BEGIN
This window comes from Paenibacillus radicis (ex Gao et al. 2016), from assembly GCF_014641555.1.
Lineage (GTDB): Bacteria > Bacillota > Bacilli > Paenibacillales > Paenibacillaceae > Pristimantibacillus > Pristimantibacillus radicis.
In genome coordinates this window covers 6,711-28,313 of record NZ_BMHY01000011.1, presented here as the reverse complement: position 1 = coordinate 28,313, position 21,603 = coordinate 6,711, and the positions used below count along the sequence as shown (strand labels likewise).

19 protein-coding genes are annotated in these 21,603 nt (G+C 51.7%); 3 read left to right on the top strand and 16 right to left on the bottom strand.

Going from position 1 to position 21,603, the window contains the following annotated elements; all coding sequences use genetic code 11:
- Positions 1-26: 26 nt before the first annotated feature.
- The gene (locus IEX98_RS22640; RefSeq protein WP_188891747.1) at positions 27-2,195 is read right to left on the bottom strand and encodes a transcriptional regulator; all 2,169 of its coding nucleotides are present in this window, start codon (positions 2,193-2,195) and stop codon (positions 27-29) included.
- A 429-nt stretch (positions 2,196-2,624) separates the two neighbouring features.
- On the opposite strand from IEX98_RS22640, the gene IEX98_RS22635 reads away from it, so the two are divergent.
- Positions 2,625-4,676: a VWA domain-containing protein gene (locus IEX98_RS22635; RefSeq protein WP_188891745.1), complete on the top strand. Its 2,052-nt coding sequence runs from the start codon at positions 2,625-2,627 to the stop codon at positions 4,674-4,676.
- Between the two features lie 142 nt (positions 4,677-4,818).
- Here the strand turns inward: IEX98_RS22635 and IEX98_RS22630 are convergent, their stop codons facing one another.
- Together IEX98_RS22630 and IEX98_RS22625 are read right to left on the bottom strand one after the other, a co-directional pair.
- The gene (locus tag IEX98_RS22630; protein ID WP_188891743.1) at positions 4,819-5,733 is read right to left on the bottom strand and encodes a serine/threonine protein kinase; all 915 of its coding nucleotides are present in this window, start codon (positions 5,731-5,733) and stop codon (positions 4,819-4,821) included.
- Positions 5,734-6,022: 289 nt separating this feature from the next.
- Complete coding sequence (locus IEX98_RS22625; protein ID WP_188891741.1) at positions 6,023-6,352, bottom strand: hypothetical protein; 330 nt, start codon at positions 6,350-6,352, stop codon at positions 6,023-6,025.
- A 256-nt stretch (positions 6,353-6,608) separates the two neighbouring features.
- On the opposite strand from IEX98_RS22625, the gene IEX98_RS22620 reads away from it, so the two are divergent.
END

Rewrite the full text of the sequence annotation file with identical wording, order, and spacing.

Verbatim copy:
This window comes from Paenibacillus radicis (ex Gao et al. 2016), from assembly GCF_014641555.1.
Lineage (GTDB): Bacteria > Bacillota > Bacilli > Paenibacillales > Paenibacillaceae > Pristimantibacillus > Pristimantibacillus radicis.
In genome coordinates this window covers 6,711-28,313 of record NZ_BMHY01000011.1, presented here as the reverse complement: position 1 = coordinate 28,313, position 21,603 = coordinate 6,711, and the positions used below count along the sequence as shown (strand labels likewise).

19 protein-coding genes are annotated in these 21,603 nt (G+C 51.7%); 3 read left to right on the top strand and 16 right to left on the bottom strand.

Going from position 1 to position 21,603, the window contains the following annotated elements; all coding sequences use genetic code 11:
- Positions 1-26: 26 nt before the first annotated feature.
- The gene (locus IEX98_RS22640; RefSeq protein WP_188891747.1) at positions 27-2,195 is read right to left on the bottom strand and encodes a transcriptional regulator; all 2,169 of its coding nucleotides are present in this window, start codon (positions 2,193-2,195) and stop codon (positions 27-29) included.
- A 429-nt stretch (positions 2,196-2,624) separates the two neighbouring features.
- On the opposite strand from IEX98_RS22640, the gene IEX98_RS22635 reads away from it, so the two are divergent.
- Positions 2,625-4,676: a VWA domain-containing protein gene (locus IEX98_RS22635; RefSeq protein WP_188891745.1), complete on the top strand. Its 2,052-nt coding sequence runs from the start codon at positions 2,625-2,627 to the stop codon at positions 4,674-4,676.
- Between the two features lie 142 nt (positions 4,677-4,818).
- Here the strand turns inward: IEX98_RS22635 and IEX98_RS22630 are convergent, their stop codons facing one another.
- Together IEX98_RS22630 and IEX98_RS22625 are read right to left on the bottom strand one after the other, a co-directional pair.
- The gene (locus tag IEX98_RS22630; protein ID WP_188891743.1) at positions 4,819-5,733 is read right to left on the bottom strand and encodes a serine/threonine protein kinase; all 915 of its coding nucleotides are present in this window, start codon (positions 5,731-5,733) and stop codon (positions 4,819-4,821) included.
- Positions 5,734-6,022: 289 nt separating this feature from the next.
- Complete coding sequence (locus IEX98_RS22625; protein ID WP_188891741.1) at positions 6,023-6,352, bottom strand: hypothetical protein; 330 nt, start codon at positions 6,350-6,352, stop codon at positions 6,023-6,025.
- A 256-nt stretch (positions 6,353-6,608) separates the two neighbouring features.
- On the opposite strand from IEX98_RS22625, the gene IEX98_RS22620 reads away from it, so the two are divergent.